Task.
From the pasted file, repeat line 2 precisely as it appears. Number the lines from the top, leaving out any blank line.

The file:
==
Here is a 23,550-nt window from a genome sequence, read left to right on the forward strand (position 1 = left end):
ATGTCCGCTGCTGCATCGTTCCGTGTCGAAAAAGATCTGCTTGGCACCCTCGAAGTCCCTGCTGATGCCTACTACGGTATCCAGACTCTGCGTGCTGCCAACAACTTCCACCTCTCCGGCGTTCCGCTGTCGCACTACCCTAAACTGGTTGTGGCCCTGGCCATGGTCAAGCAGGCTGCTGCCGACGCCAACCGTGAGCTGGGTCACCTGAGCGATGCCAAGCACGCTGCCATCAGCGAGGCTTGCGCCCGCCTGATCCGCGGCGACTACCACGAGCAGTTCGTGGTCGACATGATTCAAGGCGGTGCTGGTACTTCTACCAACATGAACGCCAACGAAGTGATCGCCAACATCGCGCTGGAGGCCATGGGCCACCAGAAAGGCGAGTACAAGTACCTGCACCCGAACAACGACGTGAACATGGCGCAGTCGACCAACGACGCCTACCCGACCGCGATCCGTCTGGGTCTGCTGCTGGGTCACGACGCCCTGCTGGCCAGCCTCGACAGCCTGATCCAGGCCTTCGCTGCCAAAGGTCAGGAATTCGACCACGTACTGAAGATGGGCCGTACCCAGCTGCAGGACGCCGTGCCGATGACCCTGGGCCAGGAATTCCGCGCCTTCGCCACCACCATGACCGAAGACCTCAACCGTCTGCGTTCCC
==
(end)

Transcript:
ATGTCCGCTGCTGCATCGTTCCGTGTCGAAAAAGATCTGCTTGGCACCCTCGAAGTCCCTGCTGATGCCTACTACGGTATCCAGACTCTGCGTGCTGCCAACAACTTCCACCTCTCCGGCGTTCCGCTGTCGCACTACCCTAAACTGGTTGTGGCCCTGGCCATGGTCAAGCAGGCTGCTGCCGACGCCAACCGTGAGCTGGGTCACCTGAGCGATGCCAAGCACGCTGCCATCAGCGAGGCTTGCGCCCGCCTGATCCGCGGCGACTACCACGAGCAGTTCGTGGTCGACATGATTCAAGGCGGTGCTGGTACTTCTACCAACATGAACGCCAACGAAGTGATCGCCAACATCGCGCTGGAGGCCATGGGCCACCAGAAAGGCGAGTACAAGTACCTGCACCCGAACAACGACGTGAACATGGCGCAGTCGACCAACGACGCCTACCCGACCGCGATCCGTCTGGGTCTGCTGCTGGGTCACGACGCCCTGCTGGCCAGCCTCGACAGCCTGATCCAGGCCTTCGCTGCCAAAGGTCAGGAATTCGACCACGTACTGAAGATGGGCCGTACCCAGCTGCAGGACGCCGTGCCGATGACCCTGGGCCAGGAATTCCGCGCCTTCGCCACCACCATGACCGAAGACCTCAACCGTCTGCGTTCCC